Anti-maskers who caused a disturbance on a BC Ferries vessel sailing from Nanaimo to West Vancouver this past weekend didn’t receive any tickets from police.
According to Const. Kevin Goodmurphy of the West Vancouver Police, the department received a call from BC Ferries at around 10 a.m. on Saturday morning about a group of approximately 50 anti-maskers who were causing a disturbance aboard the Queen of Oak Bay, which was heading to Horseshoe Bay.
The entire situation resulted in the Queen of Oak Bay running approximately 45 minutes behind schedule for the remainder of the day.
He said the call described the anti-maskers as refusing to comply with BC Ferries’ mask policy, getting too close to other passengers, and in some cases, becoming verbally abusive.
“They were refusing to put on facemasks,” said Goodmurphy. “They were part of an organized anti-coronavirus restriction protest and they were heading down to a large gathering in Vancouver. They were allegedly mingling with masked passengers, not respecting personal space and there were some alleged reports that they were engaging in verbal disputes with some of the passengers as well.”
By the time police arrived, the ferry had already docked at Horseshoe Bay and unloaded some vehicle passengers, making it difficult for the department to verify exactly how many anti-maskers were causing problems onboard.
“We did speak to some passengers who were disembarking on foot and we did stop the vehicles that [BC Ferries] passed along to us,” explained Goodmurphy. “The occupants of those vehicles did confirm that they were part of this group and heading down to the larger rally in Vancouver.”
Goodmurphy said because officers did not observe any of the anti-maskers doing anything wrong, no one was arrested and no tickets were handed out to the anti-maskers.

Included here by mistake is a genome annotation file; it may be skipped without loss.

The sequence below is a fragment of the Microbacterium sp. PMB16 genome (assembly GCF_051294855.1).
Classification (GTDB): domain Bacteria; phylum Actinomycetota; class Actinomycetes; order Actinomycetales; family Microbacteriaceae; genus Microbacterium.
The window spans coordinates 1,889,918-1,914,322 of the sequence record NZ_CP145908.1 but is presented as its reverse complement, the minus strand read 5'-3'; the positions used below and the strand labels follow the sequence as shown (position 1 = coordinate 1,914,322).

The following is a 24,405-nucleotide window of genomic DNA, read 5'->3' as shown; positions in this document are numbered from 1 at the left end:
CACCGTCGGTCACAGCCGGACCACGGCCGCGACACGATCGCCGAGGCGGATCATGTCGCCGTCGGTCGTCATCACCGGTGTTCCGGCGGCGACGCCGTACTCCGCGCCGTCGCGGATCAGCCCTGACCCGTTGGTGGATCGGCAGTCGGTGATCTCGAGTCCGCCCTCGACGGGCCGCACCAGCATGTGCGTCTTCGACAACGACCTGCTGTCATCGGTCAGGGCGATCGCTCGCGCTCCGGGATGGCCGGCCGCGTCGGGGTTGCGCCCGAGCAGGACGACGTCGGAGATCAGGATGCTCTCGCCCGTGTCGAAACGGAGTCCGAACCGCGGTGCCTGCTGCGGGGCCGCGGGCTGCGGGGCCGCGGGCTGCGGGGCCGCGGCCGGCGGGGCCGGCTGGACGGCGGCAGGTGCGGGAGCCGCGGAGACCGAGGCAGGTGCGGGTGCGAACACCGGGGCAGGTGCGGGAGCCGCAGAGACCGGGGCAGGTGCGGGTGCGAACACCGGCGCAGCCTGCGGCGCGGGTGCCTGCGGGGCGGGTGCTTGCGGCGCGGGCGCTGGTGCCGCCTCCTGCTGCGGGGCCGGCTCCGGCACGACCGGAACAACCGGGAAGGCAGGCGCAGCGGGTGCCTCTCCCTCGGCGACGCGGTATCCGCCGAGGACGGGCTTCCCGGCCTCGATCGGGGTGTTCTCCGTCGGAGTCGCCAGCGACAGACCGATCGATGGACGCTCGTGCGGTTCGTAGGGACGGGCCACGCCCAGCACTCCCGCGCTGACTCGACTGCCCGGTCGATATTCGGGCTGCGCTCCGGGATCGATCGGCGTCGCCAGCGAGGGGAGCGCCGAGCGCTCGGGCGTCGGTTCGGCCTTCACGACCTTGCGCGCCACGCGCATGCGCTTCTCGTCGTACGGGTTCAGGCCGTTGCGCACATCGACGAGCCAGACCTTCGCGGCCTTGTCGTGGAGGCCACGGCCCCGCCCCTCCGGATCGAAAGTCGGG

“Our main goal, in this case, was to make sure that we were keeping the peace and that nobody was getting into any altercations that would have been of concern to us. In this case, there was nothing that sort of alarmed us in that sense,” he said. “So, we didn’t arrest anybody and we didn’t issue any tickets. We didn’t observe anything in our minds that would have supported that.”
People can and have been ticketed for not following physical distancing measures under the province’s COVID-19 Related Measures Act. Goodmurphy said it was difficult to issue tickets in this case.
“There are situations where we can, but again, given that we didn’t observe it, it is tough sometimes to go just the information alone versus observing it happening ourselves,” he said. “So, in this case, we did not issue any fines ourselves.”
BC Ferries issued 24-hour travel bans to a handful of anti-maskers, according to Goodmurphy, who called the whole thing really disappointing, especially since law enforcement and BC Ferries are simply doing their best to enforce rules so that everyone can stay safe.
“It’s disappointing for us . . . that a group like this would expose themselves to other passengers who are frankly following the rules and wearing their masks,” he said.